IT IS MORE than a year since Mohammad Sharif Uddin leafed through a book at the National Library or wandered beneath Singapore’s skyscrapers, two of his favourite pastimes. Since early 2020 migrant workers such as Mr Sharif, a Bangladeshi who oversees safety on construction sites, have endured lockdowns far stricter and longer than those imposed on the rest of Singapore’s population. His employer ferries him to and from work. But otherwise he must remain in his dormitory, where he shares a room with eight others. He passes the time on a top bunk reading, writing, praying and trying to stay cool amid the heat. “I feel like I am trapped in a cage.”
More than 300,000 of Singapore’s migrant workers live in dormitories (one is pictured). Most are men from India, Bangladesh or China, sharing rooms that accommodate as many as 20 people. These cramped conditions made it easy for covid-19 to spread. Four out of five dorm-dwellers surveyed in April 2020 by HOME, a charity, said it was difficult to keep a distance from others. That month new cases of covid-19 in the dorms peaked at nearly 1,400 a day. Foreign workers living in dormitories account for nearly 90% of all the people who have tested positive for covid-19 in Singapore. Antibody tests suggest that by December nearly half of the workers in dormitories had been infected.
At the beginning of the crisis strict lockdowns prevented many migrants from leaving their dormitory rooms, even to cook meals. By November most were back at work and had been given limited freedom to visit “recreation centres” set aside for them, where they can shop for groceries and send money home. At first the government allowed them to visit these places once a week for three hours; this was increased to three times a week for four hours. But the visits were stopped in May, after a slight rise in infections. Workers must get approval to run essential errands.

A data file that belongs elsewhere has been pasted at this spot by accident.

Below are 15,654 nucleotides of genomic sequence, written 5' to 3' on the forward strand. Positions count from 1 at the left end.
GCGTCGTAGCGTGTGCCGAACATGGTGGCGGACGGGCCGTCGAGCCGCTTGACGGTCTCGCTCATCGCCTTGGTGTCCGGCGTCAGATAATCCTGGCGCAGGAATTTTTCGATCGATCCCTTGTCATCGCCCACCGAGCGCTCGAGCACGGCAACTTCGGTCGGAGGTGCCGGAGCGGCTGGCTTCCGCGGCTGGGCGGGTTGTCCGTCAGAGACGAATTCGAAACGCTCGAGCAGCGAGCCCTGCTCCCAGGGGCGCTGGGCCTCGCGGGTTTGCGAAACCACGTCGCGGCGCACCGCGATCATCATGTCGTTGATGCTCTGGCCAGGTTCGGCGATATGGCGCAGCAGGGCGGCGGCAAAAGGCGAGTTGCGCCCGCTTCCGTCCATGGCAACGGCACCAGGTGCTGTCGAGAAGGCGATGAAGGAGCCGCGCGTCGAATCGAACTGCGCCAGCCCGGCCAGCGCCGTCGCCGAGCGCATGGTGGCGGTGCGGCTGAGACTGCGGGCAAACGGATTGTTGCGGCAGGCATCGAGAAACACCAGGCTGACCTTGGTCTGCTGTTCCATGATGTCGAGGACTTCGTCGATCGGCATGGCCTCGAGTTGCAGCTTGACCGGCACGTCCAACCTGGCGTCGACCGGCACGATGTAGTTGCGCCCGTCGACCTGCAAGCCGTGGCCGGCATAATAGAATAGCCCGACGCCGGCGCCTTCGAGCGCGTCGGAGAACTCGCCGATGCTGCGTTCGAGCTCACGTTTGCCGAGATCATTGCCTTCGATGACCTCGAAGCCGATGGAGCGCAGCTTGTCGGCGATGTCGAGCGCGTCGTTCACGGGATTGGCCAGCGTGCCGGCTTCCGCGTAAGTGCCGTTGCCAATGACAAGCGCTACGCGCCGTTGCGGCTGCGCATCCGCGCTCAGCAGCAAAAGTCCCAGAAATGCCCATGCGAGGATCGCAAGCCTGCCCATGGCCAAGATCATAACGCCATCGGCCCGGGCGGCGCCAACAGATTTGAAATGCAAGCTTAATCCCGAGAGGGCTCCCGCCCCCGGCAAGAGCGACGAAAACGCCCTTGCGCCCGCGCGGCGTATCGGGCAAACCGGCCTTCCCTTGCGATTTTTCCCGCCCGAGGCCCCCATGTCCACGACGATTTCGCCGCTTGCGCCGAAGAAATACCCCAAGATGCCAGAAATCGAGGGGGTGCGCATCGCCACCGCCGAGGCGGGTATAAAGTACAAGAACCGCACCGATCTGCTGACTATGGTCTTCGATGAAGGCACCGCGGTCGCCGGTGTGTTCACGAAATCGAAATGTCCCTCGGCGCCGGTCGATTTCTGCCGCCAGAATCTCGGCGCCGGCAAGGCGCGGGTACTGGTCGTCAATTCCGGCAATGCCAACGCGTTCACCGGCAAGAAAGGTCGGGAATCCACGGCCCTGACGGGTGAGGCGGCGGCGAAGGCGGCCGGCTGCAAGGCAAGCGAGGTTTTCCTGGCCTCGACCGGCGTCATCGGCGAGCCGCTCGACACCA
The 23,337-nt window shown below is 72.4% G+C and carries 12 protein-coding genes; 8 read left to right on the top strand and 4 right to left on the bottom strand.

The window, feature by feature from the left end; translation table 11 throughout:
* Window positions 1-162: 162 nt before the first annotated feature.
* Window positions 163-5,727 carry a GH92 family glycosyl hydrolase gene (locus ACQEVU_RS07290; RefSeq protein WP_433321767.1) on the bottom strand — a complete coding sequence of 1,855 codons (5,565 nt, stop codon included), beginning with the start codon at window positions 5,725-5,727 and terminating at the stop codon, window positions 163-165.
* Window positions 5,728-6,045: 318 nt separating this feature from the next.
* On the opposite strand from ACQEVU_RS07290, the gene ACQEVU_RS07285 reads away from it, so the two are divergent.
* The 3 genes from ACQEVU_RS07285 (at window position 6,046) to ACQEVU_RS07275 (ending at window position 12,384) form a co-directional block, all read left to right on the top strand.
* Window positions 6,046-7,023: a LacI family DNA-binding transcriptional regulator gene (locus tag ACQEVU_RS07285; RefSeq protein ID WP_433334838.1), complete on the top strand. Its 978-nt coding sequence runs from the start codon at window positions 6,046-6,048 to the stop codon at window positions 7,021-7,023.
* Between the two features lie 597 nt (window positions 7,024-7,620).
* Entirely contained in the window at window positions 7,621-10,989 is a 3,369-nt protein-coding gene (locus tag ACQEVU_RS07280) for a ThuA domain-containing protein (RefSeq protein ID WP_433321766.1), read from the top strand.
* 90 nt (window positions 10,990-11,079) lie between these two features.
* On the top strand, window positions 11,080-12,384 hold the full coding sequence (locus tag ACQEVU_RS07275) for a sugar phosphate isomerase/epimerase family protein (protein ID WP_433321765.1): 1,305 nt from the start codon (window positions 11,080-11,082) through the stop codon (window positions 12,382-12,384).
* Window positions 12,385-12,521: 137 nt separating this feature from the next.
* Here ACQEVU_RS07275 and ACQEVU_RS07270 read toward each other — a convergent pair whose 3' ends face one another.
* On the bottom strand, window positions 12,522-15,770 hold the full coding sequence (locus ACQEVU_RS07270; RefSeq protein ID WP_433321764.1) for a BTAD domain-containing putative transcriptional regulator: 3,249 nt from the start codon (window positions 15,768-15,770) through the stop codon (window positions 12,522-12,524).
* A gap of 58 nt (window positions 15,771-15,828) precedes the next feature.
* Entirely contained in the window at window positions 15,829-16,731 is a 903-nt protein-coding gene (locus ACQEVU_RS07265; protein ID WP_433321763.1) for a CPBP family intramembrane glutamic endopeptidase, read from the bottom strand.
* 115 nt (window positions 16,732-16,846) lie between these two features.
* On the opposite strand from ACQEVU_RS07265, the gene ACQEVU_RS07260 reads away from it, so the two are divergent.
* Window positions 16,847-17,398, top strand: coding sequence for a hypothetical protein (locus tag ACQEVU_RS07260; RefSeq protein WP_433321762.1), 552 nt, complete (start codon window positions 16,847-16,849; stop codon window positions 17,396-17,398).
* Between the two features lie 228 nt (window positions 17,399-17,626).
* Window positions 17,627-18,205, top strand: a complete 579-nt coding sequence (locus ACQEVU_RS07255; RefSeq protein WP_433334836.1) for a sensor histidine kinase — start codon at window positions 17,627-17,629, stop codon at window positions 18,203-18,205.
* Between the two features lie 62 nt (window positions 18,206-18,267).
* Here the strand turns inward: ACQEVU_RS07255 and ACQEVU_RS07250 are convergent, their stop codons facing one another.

HealthServe, a charity that helps provide medical care to migrant workers, says that the restrictions have exacerbated “feelings of isolation, anxiety and despair”. Last year journalists reported several cases of migrant workers killing themselves (the government said it had not observed a spike in such deaths). In December HOME said stories reported in the media were the “tip of the iceberg”. It says a hotline that it runs has received many more calls related to suicide than in previous years.
The crisis could improve conditions in the long term. Last year the government set up a task force that is seeking ways to improve migrant workers’ mental health. Officials thinned crowds in dormitories by moving some residents into former schools and vacant factories. The government says it is building new permanent accommodation blocks that will offer slightly better conditions. It says polls of migrant workers find that most are “coping well”. But it says restrictions on their movements will remain tight until more of the people living in dormitories are vaccinated and “the covid-19 situation in Singapore further improves”. By early June only a fifth of dorm-dwellers had received all their jabs, compared with a third of the overall population.
Many migrants have gone home. Last year the number of foreigners employed in industries such as construction and shipbuilding shrank by about 16%. Mr Sharif would be on a flight back to Bangladesh if he could afford it. Instead he has made use of his idle hours to write and publish a diary of his days under lockdown. As he puts it: “The government has locked us in invisible shackles.” ■
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This article appeared in the Asia section of the print edition under the headline “Fever cabins”